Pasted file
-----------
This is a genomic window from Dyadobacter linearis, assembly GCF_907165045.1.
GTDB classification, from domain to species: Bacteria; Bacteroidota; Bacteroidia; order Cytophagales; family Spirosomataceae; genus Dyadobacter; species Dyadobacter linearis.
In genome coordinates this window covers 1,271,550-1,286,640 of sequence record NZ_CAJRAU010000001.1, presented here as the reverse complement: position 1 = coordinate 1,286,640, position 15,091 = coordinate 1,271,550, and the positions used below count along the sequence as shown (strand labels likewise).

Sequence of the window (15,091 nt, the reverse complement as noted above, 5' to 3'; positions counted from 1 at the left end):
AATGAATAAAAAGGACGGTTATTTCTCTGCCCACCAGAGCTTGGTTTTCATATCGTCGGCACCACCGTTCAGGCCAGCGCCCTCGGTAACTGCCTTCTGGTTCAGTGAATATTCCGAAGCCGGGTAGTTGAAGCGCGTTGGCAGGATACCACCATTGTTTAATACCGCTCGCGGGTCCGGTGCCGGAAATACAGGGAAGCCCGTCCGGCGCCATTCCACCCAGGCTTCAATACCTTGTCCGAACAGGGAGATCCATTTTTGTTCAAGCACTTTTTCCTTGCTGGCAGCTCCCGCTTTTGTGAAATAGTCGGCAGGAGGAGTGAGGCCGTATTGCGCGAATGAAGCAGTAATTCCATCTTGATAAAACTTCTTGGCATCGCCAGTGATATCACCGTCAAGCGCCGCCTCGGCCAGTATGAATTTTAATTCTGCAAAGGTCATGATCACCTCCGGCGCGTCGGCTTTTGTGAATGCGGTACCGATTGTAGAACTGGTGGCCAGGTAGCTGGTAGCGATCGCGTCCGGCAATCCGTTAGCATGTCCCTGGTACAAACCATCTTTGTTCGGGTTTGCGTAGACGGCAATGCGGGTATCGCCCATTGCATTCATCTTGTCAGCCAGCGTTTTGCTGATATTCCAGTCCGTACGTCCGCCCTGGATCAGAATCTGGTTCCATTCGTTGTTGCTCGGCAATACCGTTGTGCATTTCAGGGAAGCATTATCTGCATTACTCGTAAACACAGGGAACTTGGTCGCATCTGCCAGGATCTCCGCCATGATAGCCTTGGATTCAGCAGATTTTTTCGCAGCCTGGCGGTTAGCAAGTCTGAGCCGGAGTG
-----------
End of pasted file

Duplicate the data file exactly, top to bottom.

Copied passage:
This is a genomic window from Dyadobacter linearis, assembly GCF_907165045.1.
GTDB classification, from domain to species: Bacteria; Bacteroidota; Bacteroidia; order Cytophagales; family Spirosomataceae; genus Dyadobacter; species Dyadobacter linearis.
In genome coordinates this window covers 1,271,550-1,286,640 of sequence record NZ_CAJRAU010000001.1, presented here as the reverse complement: position 1 = coordinate 1,286,640, position 15,091 = coordinate 1,271,550, and the positions used below count along the sequence as shown (strand labels likewise).

Sequence of the window (15,091 nt, the reverse complement as noted above, 5' to 3'; positions counted from 1 at the left end):
AATGAATAAAAAGGACGGTTATTTCTCTGCCCACCAGAGCTTGGTTTTCATATCGTCGGCACCACCGTTCAGGCCAGCGCCCTCGGTAACTGCCTTCTGGTTCAGTGAATATTCCGAAGCCGGGTAGTTGAAGCGCGTTGGCAGGATACCACCATTGTTTAATACCGCTCGCGGGTCCGGTGCCGGAAATACAGGGAAGCCCGTCCGGCGCCATTCCACCCAGGCTTCAATACCTTGTCCGAACAGGGAGATCCATTTTTGTTCAAGCACTTTTTCCTTGCTGGCAGCTCCCGCTTTTGTGAAATAGTCGGCAGGAGGAGTGAGGCCGTATTGCGCGAATGAAGCAGTAATTCCATCTTGATAAAACTTCTTGGCATCGCCAGTGATATCACCGTCAAGCGCCGCCTCGGCCAGTATGAATTTTAATTCTGCAAAGGTCATGATCACCTCCGGCGCGTCGGCTTTTGTGAATGCGGTACCGATTGTAGAACTGGTGGCCAGGTAGCTGGTAGCGATCGCGTCCGGCAATCCGTTAGCATGTCCCTGGTACAAACCATCTTTGTTCGGGTTTGCGTAGACGGCAATGCGGGTATCGCCCATTGCATTCATCTTGTCAGCCAGCGTTTTGCTGATATTCCAGTCCGTACGTCCGCCCTGGATCAGAATCTGGTTCCATTCGTTGTTGCTCGGCAATACCGTTGTGCATTTCAGGGAAGCATTATCTGCATTACTCGTAAACACAGGGAACTTGGTCGCATCTGCCAGGATCTCCGCCATGATAGCCTTGGATTCAGCAGATTTTTTCGCAGCCTGGCGGTTAGCAAGTCTGAGCCGGAGTG